I spent Friday afternoon watching the first 4 episodes of the new Aaron Sorkin HBO seriesThe Newsroom On a visceral level, I found the show appealing and watchable and the only element of discord was the sappy main theme by Thomas Newman (which sounde like sappy Aaron Copland). The casting was excellent, the dialogue crisp and smart and the soliloquies stirring and aspirational. On a minor note— its fun to watch Sam Waterson playing for laughs. Having a fictitious news organization take on the BP oil spill, the Arizona anti Mexican bill, the shooting of Congresswoman Gifford and rabid American jingoism strikes me as a worthy project and though the restoration of news reporting to the nightly news is clearly a quixotic notion, adding the Newsroom to Jon Stewart and Stephen Colbert madcap reportage may suggest to some outlying news venue that what is old may once again be new.

Anyway, I saw some very unkind reactions on Facebook from a number of media elitists before I was able to screen The Newroom. I am glad that didn’t put me off from watching and I look forward to watching the series play itself out and reading intelligent exegesis and commentary that it engenders.

Currently reading The Baffler Issue # 20

A Beautiful Mind

18 Apr

Of the three people I have admired, perhaps inordinately, as an adult, two are still living— Cynthia Ozick and Eduardo Galeano (Howard Zinn, as you probably know, has passed away). This outsized admiration takes the form of serious devotion to their work and activities.

Eduardo Galeano with Robert Birnbaum's hound, Rosie


Uruguayan Galeano has published a panegyric to Montivideo the capital of his native land at the Daily Beast:

Every day I walk the city that walks me.

I walk through her and she walks through me.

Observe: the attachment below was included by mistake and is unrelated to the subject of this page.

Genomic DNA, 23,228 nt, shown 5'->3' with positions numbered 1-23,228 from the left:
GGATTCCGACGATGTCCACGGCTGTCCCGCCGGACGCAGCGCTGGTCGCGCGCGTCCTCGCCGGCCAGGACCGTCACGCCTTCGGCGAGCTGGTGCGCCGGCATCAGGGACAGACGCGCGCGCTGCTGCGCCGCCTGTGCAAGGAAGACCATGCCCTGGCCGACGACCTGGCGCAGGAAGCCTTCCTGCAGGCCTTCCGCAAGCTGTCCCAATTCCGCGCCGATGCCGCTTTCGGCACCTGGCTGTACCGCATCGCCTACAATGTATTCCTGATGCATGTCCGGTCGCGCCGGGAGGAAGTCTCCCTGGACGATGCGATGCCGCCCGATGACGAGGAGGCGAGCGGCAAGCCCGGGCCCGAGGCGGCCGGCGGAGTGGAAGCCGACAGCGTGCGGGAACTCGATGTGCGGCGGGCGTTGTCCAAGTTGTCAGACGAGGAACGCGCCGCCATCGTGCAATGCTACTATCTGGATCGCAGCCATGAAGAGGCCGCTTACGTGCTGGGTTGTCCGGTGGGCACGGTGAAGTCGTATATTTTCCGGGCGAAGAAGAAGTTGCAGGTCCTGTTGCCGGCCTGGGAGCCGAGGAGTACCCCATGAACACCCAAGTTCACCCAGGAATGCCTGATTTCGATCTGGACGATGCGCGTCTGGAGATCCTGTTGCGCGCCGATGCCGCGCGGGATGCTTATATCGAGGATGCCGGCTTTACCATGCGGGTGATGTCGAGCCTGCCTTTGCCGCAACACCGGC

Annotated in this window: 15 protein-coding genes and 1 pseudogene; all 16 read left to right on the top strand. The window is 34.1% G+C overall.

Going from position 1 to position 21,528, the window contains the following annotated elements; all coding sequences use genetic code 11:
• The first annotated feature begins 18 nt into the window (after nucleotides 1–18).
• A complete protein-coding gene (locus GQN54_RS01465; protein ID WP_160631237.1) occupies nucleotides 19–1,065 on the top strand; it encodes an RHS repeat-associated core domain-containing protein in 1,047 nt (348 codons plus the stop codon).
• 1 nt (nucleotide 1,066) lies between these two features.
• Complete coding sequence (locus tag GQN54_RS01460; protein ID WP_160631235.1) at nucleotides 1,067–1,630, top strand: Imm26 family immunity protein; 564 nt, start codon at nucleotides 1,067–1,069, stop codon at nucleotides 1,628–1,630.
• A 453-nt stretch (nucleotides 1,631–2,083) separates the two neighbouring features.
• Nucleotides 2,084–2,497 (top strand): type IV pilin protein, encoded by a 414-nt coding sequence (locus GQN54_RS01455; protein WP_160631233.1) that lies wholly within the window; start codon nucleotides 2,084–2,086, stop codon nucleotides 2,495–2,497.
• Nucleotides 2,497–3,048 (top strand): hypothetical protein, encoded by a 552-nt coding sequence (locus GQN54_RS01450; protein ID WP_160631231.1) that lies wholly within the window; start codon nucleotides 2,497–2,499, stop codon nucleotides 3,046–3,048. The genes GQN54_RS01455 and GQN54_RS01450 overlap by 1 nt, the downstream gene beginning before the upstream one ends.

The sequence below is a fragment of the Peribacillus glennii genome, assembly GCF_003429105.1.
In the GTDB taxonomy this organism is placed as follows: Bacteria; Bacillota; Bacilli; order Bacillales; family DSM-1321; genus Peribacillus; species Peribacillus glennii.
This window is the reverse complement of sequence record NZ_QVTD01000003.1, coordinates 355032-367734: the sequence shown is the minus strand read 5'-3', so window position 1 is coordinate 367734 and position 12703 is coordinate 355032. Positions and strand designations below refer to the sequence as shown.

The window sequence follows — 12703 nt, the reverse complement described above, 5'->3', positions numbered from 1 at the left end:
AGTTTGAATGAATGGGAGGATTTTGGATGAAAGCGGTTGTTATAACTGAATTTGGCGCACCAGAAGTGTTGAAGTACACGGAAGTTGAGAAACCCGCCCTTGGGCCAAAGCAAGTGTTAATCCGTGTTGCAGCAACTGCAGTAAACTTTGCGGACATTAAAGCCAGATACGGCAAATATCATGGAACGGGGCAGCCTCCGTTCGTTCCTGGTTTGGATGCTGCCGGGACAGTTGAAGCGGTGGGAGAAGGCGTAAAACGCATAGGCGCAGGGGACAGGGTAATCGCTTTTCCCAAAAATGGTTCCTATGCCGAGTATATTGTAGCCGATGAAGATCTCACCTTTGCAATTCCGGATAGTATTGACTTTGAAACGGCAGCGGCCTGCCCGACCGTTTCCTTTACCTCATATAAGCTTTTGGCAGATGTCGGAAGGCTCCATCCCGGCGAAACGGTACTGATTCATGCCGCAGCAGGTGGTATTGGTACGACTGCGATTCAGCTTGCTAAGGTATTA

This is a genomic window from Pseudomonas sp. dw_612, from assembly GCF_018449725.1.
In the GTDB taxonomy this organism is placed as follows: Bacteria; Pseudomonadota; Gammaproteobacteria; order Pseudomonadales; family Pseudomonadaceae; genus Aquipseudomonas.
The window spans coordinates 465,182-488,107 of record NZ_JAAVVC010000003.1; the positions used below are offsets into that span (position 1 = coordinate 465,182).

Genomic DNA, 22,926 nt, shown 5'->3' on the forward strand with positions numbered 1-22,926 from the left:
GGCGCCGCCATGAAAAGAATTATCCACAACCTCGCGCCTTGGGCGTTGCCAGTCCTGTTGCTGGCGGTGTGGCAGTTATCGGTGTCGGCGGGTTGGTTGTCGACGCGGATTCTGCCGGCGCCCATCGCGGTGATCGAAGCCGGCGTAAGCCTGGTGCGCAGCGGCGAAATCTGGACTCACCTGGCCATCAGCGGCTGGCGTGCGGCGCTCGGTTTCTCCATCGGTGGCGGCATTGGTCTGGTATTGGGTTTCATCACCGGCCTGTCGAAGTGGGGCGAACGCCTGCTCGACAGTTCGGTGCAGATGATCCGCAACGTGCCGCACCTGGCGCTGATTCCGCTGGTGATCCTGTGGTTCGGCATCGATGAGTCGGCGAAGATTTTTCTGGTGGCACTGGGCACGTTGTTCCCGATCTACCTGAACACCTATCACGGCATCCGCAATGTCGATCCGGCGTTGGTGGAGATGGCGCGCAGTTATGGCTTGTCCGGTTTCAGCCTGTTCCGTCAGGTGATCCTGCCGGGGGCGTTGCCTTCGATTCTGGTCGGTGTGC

At the edge of the river-sea, river as broad as the sea, the clear air clears my mind and my legs stride on while stories walk inside me.

Walking, I write. At a stroll, words seek each other and find each other and weave stories that later on I write by hand on paper. Those pages are never the final ones. I cross out and crumple up, crumple and cross in search of the words that deserve to exist: fleeting words that yearn to outdo silence.

Born on the path of a cannonball, Montevideo is swept by breezes that cleanse the air. Before there was a church or a hospital, this point of rock, earth, and sand had a café. It was called a pulpería, the first house with a wooden door amid the huts of mud and straw. They sold everything there, from a needle and a frying pan to a pack of tobacco, while men sitting on the floor drank wine and told lies.

Practically three centuries later Montevideo is still a city of cafés.

The poem continues here

Devotees of Eduardo Galeano can look forward to the publication of his forthcoming book Children Born of the Days.

Currently reading The Wet Engine by Brian Doyle (Oregon State University Press)

Good Sports

27 Jan